Full(er) disclosure: Medical needs drive weight loss

The Sunday Column

There are two people who read my column each month with a small sense of fear — my boss, Neil Rudel, and my wife, Ann Marie Franco.

Both have good reasons.

Neil is terrified of whom I might offend, and Ann Marie is equally scared of what family secret I am going to allow outside our Hollidaysburg home.

But not to worry because I am going to do what I’ve usually done since the summer of 2010 when this column started — pick on myself.

The worst kept secret at the Mirror and in the Franco family is that I was diagnosed last year with Type 2 diabetes.

It was a little scary at first, but in reality, it was my fault because of how much weight I had gained. My brothers and my sister aren’t heavy, and my mother could be a stunt double for Tinkerbell.

Of course, me being me, I wanted to poke fun at myself last September when I found out except for one small detail — my mother, sister and brothers did not know.

I didn’t want them to worry. The way my brain works, I figured I would tell them in my column. Neil and (assistant managing editor) Steve Carpenter were against that. But slowly, as I began to lose weight and change my lifestyle, I started to tell more of my family.

I finally told my mother that I had Type 2 diabetes but she just can’t help herself sometimes. During a recent visit to her home, she offered me some Italian bread with real butter to snack on.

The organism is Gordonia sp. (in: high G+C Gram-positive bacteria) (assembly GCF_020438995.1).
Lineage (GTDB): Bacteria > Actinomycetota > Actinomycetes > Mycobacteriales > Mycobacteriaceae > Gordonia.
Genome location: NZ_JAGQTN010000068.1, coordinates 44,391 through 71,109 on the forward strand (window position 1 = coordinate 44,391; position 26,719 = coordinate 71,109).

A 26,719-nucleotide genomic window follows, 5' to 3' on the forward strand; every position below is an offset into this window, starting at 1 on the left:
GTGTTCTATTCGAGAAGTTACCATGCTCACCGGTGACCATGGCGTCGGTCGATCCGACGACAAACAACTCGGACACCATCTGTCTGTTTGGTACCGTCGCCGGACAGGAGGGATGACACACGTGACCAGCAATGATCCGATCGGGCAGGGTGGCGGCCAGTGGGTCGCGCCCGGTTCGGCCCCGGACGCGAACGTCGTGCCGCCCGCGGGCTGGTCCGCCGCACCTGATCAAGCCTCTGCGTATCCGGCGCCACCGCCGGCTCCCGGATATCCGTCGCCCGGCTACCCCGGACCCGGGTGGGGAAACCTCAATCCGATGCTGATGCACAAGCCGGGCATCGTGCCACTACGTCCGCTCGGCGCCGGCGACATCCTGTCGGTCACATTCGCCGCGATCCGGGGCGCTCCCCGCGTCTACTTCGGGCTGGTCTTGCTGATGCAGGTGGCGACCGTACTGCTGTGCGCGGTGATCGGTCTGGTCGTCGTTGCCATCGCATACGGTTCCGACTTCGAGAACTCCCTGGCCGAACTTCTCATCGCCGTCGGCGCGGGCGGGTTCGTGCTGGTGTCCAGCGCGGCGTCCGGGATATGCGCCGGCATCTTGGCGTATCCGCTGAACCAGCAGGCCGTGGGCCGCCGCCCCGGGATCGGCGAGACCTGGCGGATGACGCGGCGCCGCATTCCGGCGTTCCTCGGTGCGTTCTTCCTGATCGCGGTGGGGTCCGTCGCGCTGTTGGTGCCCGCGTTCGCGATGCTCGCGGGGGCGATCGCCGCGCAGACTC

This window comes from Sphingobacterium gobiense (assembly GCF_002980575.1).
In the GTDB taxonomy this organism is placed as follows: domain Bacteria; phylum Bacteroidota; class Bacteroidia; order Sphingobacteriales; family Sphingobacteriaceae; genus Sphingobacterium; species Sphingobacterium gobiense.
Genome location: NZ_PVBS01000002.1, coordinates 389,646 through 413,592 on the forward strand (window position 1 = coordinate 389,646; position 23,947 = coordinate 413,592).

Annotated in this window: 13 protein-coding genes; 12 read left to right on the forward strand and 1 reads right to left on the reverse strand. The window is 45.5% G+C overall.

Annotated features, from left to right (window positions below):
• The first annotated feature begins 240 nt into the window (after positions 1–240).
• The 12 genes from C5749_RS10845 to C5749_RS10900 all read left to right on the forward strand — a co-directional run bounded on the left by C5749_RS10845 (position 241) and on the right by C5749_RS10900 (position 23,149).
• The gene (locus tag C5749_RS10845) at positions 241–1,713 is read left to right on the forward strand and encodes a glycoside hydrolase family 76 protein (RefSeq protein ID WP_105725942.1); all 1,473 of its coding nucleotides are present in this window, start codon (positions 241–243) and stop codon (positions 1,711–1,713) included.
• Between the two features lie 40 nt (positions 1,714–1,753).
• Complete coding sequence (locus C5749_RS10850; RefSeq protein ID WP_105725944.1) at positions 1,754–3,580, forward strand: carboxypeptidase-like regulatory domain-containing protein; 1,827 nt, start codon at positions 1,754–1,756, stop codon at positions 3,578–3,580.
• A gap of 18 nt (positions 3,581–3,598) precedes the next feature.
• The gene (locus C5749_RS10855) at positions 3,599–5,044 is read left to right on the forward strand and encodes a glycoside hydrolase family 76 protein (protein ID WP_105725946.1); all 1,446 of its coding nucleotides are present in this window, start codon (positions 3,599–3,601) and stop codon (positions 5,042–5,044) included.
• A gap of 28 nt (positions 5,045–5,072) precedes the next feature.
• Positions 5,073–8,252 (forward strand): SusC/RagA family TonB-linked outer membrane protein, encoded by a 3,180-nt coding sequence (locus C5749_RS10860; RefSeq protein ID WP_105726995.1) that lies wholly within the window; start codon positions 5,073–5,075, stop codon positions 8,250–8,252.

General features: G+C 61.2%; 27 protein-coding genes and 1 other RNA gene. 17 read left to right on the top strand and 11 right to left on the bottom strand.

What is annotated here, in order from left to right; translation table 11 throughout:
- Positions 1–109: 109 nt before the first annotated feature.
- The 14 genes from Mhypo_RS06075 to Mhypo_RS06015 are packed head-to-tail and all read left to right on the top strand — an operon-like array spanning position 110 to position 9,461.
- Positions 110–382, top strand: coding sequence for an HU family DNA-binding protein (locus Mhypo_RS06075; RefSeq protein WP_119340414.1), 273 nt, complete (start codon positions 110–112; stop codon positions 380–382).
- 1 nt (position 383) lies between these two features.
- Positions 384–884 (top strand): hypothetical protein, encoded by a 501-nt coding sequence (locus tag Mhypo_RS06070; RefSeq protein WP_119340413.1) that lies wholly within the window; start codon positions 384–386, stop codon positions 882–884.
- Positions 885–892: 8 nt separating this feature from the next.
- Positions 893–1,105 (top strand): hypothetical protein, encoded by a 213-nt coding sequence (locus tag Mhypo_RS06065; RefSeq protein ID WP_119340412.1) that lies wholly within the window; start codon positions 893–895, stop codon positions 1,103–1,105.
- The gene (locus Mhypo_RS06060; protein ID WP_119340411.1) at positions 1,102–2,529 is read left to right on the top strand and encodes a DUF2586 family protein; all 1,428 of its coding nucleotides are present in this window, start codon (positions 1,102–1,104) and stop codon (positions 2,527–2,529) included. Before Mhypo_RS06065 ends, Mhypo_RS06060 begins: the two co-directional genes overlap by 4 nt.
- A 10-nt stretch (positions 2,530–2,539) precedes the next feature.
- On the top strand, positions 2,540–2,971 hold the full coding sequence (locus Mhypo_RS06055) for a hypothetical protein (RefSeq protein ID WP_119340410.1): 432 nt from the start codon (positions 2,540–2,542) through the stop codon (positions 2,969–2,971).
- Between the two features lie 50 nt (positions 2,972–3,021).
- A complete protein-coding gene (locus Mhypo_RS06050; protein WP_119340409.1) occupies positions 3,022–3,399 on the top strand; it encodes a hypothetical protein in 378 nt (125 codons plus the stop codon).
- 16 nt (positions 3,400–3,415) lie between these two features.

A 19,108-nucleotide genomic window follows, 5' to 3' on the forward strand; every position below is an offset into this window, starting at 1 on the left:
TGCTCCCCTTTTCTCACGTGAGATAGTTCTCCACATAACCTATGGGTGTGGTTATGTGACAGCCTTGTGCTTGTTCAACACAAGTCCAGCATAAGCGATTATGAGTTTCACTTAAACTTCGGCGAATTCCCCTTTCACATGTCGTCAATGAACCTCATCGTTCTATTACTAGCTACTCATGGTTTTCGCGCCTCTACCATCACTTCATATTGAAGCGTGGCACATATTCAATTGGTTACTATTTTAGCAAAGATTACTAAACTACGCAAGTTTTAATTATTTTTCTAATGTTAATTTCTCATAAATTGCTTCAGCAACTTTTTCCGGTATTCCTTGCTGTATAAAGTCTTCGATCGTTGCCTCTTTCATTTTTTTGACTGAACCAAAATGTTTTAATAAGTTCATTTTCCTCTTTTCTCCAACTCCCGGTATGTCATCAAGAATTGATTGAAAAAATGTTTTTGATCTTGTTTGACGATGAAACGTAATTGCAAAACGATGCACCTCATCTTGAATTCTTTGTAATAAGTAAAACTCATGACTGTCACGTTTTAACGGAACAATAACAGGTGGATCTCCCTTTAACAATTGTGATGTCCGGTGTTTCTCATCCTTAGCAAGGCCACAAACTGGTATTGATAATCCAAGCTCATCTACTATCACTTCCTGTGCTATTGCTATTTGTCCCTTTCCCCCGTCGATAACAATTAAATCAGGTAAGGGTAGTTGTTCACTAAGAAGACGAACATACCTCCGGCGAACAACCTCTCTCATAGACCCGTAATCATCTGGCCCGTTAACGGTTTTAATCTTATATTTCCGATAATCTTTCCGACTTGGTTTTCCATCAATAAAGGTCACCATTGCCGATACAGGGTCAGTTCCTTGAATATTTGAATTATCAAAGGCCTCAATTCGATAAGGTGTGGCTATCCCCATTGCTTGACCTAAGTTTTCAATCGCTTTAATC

Me: “Mom, I can’t eat that anymore.”

Mom: “How about just the butter?”

I told her about how I am eating more fresh fruit and a lot more sugar-free products, hoping that would change her line of questioning.

Mom: “I got a box full of sugar free cookies. Go ahead and take them all!”

Me: “Ugghh!”

Maybe she thinks diabetes is some kind of Greek dessert.

There has been some adjusting at home, too. Healthy food to a 52-year-old means disgusting food to twin 14-year-old boys, who love their dad but draw the line at whole wheat pasta in their mac and cheese.

The other night I made a dish that involved chicken sausage with apples in it, tossed together with brown rice, broccoli and soy sauce. You know what they thought?

Me: “Did you guys like it?”

My wife: “I ate it because I was starving. Your sons ate it because they had to.”

Me: “I’ll call that a no.”

The next night they got popcorn shrimp and French fries.

I have a friend who is diabetic, and sometimes I see him eating either Taco Bell or name-brand pizza, things that I have sworn off. Sometimes I just think to myself, “I would love to have his form of diabetes!”

But the good fight continues. My wife says I am the only guy who calls home to brag that he didn’t eat any of the Christmas cookies Jim Lane brought in to work.

That’s a big deal to a big guy with a big-but-shrinking waistline.

Scott Franco, a member of the sports staff, writes a monthly column for the Mirror.

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